An unlikely foe has plagued the Owls all season.
It is neither an Atlantic Ten opponent nor a non-conference rival. It is merely Mother Nature.
Having suffered through more than a dozen rainouts, Temple played through a steady downpour this weekend, and took two of three games from Saint Joseph’s.
The Owls split a doubleheader on Saturday, then on a drenched Ambler Field on Sunday they put on a hit parade to win the series.
Defeating Saint Joseph’s put the Owls (17-15, 6-6) back in contention for a postseason berth in the conference tournament with a little more than a quarter of the season remaining.
Senior outfielder John Quigley said the Owls must stay resilient through the conditions they have been dealt.
“It’s tough to play in weather like this because it’s just miserable,” Quigley said. “We need to go out and keep fighting.”
Despite a steady rain for nearly half the game on Sunday, the Owls looked strong out the gate. Coach Skip Wilson hoped they could play at least five innings to make the game official. The rain didn’t keep the Owls from pounding out 15 hits en route to a 16-6 win.
After dropping five straight last week, the Owls are trying to get back on a winning track; they have won three of their last four.
“At the beginning of the season we started playing sporadic,” Wilson said. “We would win one, lose one, win one, lose two. That’s us. We were playing well and we found the rain. We couldn’t do anything about it. We were forced to practice indoors, which doesn’t help at all.”
What has helped is the leadership and stellar play of the upperclassmen.
Quigley batted .300, with three runs and four RBI out of the leadoff spot during the series against the Hawks. Juniors Chris Kurtz and Tim Foulkrod each pitched complete games to earn wins.
But Wilison admitted that Temple’s 11-4 loss on Saturday was the focal point of the series. The Owls were held to just six singles, committed two errors, and struggled on the mound. Wilson resorted to the bullpen after just four innings of work from starter Justin Mendek.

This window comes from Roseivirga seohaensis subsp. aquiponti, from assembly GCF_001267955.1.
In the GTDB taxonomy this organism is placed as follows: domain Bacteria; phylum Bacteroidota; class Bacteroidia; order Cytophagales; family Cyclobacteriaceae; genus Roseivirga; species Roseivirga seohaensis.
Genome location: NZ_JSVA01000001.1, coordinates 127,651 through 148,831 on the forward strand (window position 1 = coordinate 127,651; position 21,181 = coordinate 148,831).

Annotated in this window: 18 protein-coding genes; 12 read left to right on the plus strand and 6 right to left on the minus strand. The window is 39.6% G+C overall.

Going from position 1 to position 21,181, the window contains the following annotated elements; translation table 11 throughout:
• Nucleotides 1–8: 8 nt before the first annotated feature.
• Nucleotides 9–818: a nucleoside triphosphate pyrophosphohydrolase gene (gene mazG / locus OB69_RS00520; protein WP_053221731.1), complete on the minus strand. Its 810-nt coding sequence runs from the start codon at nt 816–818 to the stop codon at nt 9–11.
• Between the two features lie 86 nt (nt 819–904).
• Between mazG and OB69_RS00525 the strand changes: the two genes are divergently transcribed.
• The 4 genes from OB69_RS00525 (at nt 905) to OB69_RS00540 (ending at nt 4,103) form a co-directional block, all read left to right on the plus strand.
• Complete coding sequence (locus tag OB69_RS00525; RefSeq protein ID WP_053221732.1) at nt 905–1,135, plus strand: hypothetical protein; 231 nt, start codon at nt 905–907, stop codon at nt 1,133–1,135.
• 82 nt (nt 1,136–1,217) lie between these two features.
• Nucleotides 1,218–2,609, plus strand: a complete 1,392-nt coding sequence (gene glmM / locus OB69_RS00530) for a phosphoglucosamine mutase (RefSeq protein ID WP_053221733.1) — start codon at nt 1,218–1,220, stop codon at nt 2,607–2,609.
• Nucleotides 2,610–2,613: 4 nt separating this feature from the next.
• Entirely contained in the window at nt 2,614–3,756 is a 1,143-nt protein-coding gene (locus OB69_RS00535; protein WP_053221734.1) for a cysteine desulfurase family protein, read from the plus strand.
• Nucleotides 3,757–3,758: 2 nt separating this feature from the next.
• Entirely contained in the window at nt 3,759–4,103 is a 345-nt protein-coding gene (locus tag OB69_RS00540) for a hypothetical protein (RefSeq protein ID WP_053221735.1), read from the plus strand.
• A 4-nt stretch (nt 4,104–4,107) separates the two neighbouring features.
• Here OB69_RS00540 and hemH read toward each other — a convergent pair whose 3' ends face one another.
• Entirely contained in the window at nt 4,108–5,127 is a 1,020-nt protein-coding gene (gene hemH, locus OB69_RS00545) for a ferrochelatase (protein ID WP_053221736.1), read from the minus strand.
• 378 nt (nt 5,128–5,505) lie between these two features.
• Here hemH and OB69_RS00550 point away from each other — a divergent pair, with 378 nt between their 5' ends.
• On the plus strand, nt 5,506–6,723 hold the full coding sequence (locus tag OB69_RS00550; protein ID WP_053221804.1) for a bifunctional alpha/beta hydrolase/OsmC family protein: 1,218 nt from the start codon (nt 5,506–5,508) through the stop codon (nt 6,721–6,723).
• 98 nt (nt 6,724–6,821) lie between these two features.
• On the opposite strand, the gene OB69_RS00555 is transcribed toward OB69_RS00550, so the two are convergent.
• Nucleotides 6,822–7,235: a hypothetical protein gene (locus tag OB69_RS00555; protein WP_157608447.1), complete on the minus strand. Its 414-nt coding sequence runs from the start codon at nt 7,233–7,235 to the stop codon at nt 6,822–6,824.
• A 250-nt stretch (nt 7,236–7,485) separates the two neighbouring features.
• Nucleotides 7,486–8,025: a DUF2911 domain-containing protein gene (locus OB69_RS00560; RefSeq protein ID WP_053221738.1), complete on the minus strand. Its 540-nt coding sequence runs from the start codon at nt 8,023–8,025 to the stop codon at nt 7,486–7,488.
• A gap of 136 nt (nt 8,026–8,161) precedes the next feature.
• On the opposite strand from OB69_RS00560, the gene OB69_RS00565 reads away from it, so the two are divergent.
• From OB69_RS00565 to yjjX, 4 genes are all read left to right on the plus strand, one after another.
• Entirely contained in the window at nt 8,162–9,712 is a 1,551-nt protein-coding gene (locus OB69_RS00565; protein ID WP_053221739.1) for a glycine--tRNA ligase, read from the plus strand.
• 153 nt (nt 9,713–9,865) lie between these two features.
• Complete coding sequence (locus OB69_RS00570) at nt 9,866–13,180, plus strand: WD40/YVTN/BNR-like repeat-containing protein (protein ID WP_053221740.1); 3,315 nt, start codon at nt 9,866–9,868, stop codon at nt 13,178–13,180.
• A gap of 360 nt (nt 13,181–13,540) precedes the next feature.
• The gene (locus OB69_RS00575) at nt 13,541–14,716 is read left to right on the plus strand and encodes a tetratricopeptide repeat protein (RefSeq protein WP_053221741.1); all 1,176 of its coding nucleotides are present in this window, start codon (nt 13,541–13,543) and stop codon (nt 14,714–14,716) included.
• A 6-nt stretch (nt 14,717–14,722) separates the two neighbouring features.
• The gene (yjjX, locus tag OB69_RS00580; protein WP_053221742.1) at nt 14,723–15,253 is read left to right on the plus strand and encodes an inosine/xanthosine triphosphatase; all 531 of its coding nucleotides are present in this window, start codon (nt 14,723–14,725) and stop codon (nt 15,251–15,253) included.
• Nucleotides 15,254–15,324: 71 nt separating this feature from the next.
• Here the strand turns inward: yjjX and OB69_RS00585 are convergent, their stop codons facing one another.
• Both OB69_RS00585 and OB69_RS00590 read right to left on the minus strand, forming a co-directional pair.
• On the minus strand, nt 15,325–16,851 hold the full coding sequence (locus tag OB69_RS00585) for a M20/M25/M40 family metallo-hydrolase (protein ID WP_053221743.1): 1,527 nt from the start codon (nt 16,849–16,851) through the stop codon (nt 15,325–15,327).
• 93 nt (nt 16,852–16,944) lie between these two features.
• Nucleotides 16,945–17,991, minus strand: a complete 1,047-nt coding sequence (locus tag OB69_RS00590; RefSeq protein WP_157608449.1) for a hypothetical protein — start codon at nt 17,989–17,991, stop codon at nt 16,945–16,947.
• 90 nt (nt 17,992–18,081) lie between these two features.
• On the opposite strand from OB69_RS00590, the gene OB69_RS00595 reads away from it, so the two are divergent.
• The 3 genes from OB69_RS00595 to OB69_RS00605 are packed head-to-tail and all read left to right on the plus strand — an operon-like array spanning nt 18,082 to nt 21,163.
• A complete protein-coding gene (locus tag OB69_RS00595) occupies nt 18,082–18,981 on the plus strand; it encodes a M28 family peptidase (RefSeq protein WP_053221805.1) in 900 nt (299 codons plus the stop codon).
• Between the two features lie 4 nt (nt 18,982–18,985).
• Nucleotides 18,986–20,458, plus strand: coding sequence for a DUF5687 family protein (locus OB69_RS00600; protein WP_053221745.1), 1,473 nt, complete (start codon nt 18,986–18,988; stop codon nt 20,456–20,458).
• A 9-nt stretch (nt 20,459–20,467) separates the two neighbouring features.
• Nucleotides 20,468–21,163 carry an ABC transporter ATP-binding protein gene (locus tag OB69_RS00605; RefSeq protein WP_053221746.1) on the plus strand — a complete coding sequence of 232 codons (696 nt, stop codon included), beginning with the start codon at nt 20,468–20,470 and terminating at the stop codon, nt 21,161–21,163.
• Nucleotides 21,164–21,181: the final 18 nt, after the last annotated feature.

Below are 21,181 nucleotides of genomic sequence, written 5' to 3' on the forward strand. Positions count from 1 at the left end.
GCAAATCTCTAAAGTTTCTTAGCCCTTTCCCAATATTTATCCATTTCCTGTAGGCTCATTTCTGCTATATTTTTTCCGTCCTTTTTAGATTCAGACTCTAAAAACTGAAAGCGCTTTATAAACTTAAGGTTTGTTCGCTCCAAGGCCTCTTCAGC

“The worst game I can remember in a long time was that loss in the first game [of the doubleheader on Saturday],” Wilson said. “In the field, [my players] were dropping pop ups. I told them that if you can hit the ball on the ground, you can beat teams in this conference, especially St. Joe’s. There aren’t any bad bounces in the sky.”
To make a run at an A-10 tournament berth, Wilson said the Owls must play behind each other. He also acknowledged that inconsistency hasn’t helped their cause. Namely, Temple beat the University of Pennsylvania, but then dropped games to lowly University of the Sciences.
Just about as difficult as winning the conference title is earning a spot in the conference tournament. The top two teams from each division earn first-round byes, while the remaining four teams with the best records get in as wildcards.
If the playoff seeding were to begin today, the Owls would clinch a sixth seed. Still a month away, they have ample time to turn things around. Quigley doesn’t see a playoff berth too high of a hurdle for them to clear.
“It just feels good to get back to .500 in the A-10s,” he said. “We know where we stand. We just need to get into the playoffs because anything can happen after that.”
Christopher A. Vito can be reached at firstname.lastname@example.org.